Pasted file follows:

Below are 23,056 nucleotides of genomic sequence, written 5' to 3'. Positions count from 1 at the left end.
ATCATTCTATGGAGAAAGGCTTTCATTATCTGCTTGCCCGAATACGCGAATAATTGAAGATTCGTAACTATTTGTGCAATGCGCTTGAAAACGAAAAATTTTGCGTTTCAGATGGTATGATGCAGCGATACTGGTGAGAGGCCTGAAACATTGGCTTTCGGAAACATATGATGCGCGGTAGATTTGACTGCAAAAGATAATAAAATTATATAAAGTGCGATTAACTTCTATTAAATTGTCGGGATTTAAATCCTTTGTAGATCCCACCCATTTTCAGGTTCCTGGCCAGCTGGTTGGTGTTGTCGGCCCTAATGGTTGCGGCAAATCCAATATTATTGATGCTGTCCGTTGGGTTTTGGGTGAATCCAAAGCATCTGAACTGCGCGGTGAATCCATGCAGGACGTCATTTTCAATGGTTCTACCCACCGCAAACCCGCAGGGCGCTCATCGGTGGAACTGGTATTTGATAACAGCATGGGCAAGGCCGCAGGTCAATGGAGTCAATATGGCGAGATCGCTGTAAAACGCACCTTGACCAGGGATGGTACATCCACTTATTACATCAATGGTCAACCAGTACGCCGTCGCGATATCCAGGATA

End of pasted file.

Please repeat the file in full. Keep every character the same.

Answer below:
Below are 23,056 nucleotides of genomic sequence, written 5' to 3'. Positions count from 1 at the left end.
ATCATTCTATGGAGAAAGGCTTTCATTATCTGCTTGCCCGAATACGCGAATAATTGAAGATTCGTAACTATTTGTGCAATGCGCTTGAAAACGAAAAATTTTGCGTTTCAGATGGTATGATGCAGCGATACTGGTGAGAGGCCTGAAACATTGGCTTTCGGAAACATATGATGCGCGGTAGATTTGACTGCAAAAGATAATAAAATTATATAAAGTGCGATTAACTTCTATTAAATTGTCGGGATTTAAATCCTTTGTAGATCCCACCCATTTTCAGGTTCCTGGCCAGCTGGTTGGTGTTGTCGGCCCTAATGGTTGCGGCAAATCCAATATTATTGATGCTGTCCGTTGGGTTTTGGGTGAATCCAAAGCATCTGAACTGCGCGGTGAATCCATGCAGGACGTCATTTTCAATGGTTCTACCCACCGCAAACCCGCAGGGCGCTCATCGGTGGAACTGGTATTTGATAACAGCATGGGCAAGGCCGCAGGTCAATGGAGTCAATATGGCGAGATCGCTGTAAAACGCACCTTGACCAGGGATGGTACATCCACTTATTACATCAATGGTCAACCAGTACGCCGTCGCGATATCCAGGATA